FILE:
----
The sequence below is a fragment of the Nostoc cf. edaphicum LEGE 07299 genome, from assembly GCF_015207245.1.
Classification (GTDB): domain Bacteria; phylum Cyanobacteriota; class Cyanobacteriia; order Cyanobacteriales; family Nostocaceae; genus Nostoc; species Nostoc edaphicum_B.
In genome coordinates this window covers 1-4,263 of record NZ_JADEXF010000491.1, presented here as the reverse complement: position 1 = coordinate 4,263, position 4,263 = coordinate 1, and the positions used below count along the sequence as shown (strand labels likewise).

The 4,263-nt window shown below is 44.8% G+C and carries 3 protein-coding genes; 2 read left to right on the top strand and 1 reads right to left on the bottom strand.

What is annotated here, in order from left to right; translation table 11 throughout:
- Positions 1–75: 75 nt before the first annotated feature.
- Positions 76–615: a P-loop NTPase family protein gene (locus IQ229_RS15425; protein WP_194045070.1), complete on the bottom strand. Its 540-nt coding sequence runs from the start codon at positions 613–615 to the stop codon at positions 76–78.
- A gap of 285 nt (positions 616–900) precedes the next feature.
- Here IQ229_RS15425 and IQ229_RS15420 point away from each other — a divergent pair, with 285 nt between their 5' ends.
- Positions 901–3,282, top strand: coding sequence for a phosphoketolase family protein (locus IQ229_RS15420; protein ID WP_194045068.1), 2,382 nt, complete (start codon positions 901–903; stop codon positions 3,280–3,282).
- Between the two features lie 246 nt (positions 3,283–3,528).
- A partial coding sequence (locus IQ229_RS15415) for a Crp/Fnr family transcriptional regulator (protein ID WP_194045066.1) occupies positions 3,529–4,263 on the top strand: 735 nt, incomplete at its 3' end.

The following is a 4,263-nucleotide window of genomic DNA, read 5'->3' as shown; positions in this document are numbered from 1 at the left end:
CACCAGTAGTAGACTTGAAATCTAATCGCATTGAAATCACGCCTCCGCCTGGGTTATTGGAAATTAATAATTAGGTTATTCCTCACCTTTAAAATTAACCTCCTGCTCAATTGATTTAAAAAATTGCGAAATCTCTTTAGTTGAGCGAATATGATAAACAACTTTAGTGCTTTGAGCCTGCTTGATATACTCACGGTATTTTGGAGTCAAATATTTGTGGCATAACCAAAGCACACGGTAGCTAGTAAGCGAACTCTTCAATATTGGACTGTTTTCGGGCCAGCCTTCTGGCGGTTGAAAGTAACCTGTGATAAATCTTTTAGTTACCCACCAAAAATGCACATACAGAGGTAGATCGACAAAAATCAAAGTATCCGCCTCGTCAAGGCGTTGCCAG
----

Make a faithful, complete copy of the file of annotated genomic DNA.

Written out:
The sequence below is a fragment of the Nostoc cf. edaphicum LEGE 07299 genome, from assembly GCF_015207245.1.
Classification (GTDB): domain Bacteria; phylum Cyanobacteriota; class Cyanobacteriia; order Cyanobacteriales; family Nostocaceae; genus Nostoc; species Nostoc edaphicum_B.
In genome coordinates this window covers 1-4,263 of record NZ_JADEXF010000491.1, presented here as the reverse complement: position 1 = coordinate 4,263, position 4,263 = coordinate 1, and the positions used below count along the sequence as shown (strand labels likewise).

The 4,263-nt window shown below is 44.8% G+C and carries 3 protein-coding genes; 2 read left to right on the top strand and 1 reads right to left on the bottom strand.

What is annotated here, in order from left to right; translation table 11 throughout:
- Positions 1–75: 75 nt before the first annotated feature.
- Positions 76–615: a P-loop NTPase family protein gene (locus IQ229_RS15425; protein WP_194045070.1), complete on the bottom strand. Its 540-nt coding sequence runs from the start codon at positions 613–615 to the stop codon at positions 76–78.
- A gap of 285 nt (positions 616–900) precedes the next feature.
- Here IQ229_RS15425 and IQ229_RS15420 point away from each other — a divergent pair, with 285 nt between their 5' ends.
- Positions 901–3,282, top strand: coding sequence for a phosphoketolase family protein (locus IQ229_RS15420; protein ID WP_194045068.1), 2,382 nt, complete (start codon positions 901–903; stop codon positions 3,280–3,282).
- Between the two features lie 246 nt (positions 3,283–3,528).
- A partial coding sequence (locus IQ229_RS15415) for a Crp/Fnr family transcriptional regulator (protein ID WP_194045066.1) occupies positions 3,529–4,263 on the top strand: 735 nt, incomplete at its 3' end.

The following is a 4,263-nucleotide window of genomic DNA, read 5'->3' as shown; positions in this document are numbered from 1 at the left end:
CACCAGTAGTAGACTTGAAATCTAATCGCATTGAAATCACGCCTCCGCCTGGGTTATTGGAAATTAATAATTAGGTTATTCCTCACCTTTAAAATTAACCTCCTGCTCAATTGATTTAAAAAATTGCGAAATCTCTTTAGTTGAGCGAATATGATAAACAACTTTAGTGCTTTGAGCCTGCTTGATATACTCACGGTATTTTGGAGTCAAATATTTGTGGCATAACCAAAGCACACGGTAGCTAGTAAGCGAACTCTTCAATATTGGACTGTTTTCGGGCCAGCCTTCTGGCGGTTGAAAGTAACCTGTGATAAATCTTTTAGTTACCCACCAAAAATGCACATACAGAGGTAGATCGACAAAAATCAAAGTATCCGCCTCGTCAAGGCGTTGCCAG